So the next thing that we can do is fit a linear model with multiple variables in it

and so the idea here is, again, we're just

fitting lines, but now we're fitting more than one line.

And so the idea is, we have some intercept terms, so that's

just the baseline level of, wage that we might have, and then

we might have a, a relationship with the age of the person,

and then we might have relationship with what job class you're in.

So one way that we typically do that is, by fitting an indicator variable.

So an indicator variable is a variable

that's denoted like this in mathematical notation.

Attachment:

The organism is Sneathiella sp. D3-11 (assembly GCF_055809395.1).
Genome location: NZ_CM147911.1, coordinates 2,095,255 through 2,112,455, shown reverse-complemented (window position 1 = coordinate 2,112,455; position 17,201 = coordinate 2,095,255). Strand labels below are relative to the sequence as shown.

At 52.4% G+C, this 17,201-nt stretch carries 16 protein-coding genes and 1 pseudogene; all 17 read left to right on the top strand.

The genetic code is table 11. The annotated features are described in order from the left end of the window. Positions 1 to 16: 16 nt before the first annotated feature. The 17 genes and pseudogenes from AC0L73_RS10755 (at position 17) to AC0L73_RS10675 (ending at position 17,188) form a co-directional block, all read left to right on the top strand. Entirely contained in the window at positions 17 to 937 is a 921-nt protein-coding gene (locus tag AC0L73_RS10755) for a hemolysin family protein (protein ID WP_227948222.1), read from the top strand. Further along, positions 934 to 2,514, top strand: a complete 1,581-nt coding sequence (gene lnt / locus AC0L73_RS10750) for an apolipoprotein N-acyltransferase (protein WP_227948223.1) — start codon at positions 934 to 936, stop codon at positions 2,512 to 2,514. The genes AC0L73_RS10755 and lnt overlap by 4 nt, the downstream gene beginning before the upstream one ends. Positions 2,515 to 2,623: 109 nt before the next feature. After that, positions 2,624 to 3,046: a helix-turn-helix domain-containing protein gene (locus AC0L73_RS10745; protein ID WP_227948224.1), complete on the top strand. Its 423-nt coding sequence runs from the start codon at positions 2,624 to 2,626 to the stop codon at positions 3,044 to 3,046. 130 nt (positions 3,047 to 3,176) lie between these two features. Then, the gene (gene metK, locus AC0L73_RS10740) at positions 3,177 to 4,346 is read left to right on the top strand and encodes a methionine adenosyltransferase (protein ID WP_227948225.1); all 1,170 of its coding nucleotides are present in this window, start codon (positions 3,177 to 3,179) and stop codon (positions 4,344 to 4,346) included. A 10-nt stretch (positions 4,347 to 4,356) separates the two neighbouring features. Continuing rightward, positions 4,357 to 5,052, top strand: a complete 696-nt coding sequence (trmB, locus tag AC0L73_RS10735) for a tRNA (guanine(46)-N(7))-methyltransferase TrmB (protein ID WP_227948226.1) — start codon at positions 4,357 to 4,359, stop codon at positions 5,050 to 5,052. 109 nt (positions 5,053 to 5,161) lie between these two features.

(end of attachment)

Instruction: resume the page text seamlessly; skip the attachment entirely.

It just says, if the job class for the ith

person is equal to information, this variable's equal to one.

If the job class for the ith person is not equal to information, then

this information is equal to zero, and so this represents the difference in the

wages between the people with job class

equal to information versus job class equal

to not information, when you, fix all the other variables in the regression model.

You can also do this for education it's a little

bit more complicated road because there are multiple education levels.

So we create an indicator variable for, each of the different education

levels and so, here this is the sum of four indicator variables.

And so the, the variable's equal to one, if the education

for person I is equal to level K, that variables equal to one and zero otherwise.